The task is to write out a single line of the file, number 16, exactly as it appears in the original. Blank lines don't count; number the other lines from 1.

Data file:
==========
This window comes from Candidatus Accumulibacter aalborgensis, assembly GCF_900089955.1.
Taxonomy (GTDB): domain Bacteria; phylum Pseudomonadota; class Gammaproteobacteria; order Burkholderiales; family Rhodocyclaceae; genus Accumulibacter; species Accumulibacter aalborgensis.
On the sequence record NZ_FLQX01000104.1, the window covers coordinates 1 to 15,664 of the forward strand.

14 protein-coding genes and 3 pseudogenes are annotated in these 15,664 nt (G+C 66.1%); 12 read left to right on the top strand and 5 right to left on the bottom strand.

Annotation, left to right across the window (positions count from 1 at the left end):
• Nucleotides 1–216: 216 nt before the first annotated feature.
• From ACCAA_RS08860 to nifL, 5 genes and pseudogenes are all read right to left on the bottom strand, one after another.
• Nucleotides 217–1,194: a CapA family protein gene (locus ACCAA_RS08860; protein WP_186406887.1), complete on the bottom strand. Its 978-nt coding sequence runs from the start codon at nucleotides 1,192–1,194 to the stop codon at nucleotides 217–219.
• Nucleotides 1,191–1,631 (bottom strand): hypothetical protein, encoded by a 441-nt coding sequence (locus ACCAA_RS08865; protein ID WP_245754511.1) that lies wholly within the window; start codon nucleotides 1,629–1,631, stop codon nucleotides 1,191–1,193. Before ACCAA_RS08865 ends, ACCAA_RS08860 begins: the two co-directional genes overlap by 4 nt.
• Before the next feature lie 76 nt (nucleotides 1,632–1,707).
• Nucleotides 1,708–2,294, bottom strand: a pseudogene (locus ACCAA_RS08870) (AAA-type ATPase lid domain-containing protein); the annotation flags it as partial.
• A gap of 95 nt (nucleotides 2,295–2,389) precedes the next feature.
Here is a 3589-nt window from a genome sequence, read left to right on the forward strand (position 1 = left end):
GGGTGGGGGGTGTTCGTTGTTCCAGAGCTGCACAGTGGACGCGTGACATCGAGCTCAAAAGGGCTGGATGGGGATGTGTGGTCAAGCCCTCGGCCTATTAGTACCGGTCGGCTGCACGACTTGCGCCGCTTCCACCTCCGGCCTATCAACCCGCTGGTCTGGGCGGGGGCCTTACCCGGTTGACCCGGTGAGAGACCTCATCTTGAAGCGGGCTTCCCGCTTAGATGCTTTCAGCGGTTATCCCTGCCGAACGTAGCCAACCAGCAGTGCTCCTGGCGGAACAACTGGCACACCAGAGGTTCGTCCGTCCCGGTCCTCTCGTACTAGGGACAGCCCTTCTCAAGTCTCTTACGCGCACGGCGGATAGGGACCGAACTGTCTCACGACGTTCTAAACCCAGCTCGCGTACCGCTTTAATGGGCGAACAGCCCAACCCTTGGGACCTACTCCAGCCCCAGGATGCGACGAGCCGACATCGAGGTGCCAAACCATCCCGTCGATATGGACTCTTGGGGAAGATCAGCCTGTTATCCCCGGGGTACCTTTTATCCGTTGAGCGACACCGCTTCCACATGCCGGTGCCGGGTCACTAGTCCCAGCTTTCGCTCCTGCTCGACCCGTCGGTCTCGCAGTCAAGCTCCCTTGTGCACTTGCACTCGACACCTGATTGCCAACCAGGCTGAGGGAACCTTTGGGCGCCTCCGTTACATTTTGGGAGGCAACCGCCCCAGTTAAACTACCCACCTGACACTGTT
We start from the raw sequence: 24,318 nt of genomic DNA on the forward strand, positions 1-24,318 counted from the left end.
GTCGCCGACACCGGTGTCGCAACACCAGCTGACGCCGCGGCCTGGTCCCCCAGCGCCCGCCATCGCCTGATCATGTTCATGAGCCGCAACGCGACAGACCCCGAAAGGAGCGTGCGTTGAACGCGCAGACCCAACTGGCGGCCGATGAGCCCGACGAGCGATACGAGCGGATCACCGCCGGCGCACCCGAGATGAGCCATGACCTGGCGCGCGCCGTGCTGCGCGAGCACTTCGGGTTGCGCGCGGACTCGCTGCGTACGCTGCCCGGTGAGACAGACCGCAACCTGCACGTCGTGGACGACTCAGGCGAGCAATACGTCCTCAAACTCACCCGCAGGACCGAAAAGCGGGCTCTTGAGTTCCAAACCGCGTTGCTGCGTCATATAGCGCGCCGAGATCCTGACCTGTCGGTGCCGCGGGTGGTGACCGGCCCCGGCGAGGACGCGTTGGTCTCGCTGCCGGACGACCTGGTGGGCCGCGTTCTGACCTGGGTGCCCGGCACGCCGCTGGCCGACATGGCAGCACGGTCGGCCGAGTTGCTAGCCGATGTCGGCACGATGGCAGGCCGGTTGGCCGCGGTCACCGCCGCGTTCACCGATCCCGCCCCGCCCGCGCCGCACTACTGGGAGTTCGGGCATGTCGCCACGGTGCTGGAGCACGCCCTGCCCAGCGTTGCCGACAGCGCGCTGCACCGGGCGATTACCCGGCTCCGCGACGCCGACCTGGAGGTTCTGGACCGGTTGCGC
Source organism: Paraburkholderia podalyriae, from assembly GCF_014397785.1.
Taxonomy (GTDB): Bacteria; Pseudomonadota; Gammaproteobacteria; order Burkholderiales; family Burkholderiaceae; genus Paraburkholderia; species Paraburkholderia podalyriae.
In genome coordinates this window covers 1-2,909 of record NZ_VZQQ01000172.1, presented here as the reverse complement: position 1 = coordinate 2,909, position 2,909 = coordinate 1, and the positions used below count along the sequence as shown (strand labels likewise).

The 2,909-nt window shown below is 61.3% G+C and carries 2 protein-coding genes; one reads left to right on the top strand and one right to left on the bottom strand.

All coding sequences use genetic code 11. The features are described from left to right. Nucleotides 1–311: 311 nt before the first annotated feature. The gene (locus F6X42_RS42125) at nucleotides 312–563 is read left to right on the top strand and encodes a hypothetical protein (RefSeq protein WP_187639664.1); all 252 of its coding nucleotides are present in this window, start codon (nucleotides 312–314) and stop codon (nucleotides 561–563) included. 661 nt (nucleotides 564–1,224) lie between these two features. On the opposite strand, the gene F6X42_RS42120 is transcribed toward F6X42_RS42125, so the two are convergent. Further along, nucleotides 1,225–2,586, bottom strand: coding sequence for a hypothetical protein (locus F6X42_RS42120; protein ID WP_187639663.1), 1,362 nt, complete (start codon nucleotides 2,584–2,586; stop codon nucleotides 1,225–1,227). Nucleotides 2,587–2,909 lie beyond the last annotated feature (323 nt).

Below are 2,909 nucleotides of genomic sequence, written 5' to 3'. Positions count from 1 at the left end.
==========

GTCGCCGACACCGGTGTCGCAACACCAGCTGACGCCGCGGCCTGGTCCCCCAGCGCCCGCCATCGCCTGATCATGTTCATGAGCCGCAACGCGACAGACCCCGAAAGGAGCGTGCGTTGAACGCGCAGACCCAACTGGCGGCCGATGAGCCCGACGAGCGATACGAGCGGATCACCGCCGGCGCACCCGAGATGAGCCATGACCTGGCGCGCGCCGTGCTGCGCGAGCACTTCGGGTTGCGCGCGGACTCGCTGCGTACGCTGCCCGGTGAGACAGACCGCAACCTGCACGTCGTGGACGACTCAGGCGAGCAATACGTCCTCAAACTCACCCGCAGGACCGAAAAGCGGGCTCTTGAGTTCCAAACCGCGTTGCTGCGTCATATAGCGCGCCGAGATCCTGACCTGTCGGTGCCGCGGGTGGTGACCGGCCCCGGCGAGGACGCGTTGGTCTCGCTGCCGGACGACCTGGTGGGCCGCGTTCTGACCTGGGTGCCCGGCACGCCGCTGGCCGACATGGCAGCACGGTCGGCCGAGTTGCTAGCCGATGTCGGCACGATGGCAGGCCGGTTGGCCGCGGTCACCGCCGCGTTCACCGATCCCGCCCCGCCCGCGCCGCACTACTGGGAGTTCGGGCATGTCGCCACGGTGCTGGAGCACGCCCTGCCCAGCGTTGCCGACAGCGCGCTGCACCGGGCGATTACCCGGCTCCGCGACGCCGACCTGGAGGTTCTGGACCGGTTGCGC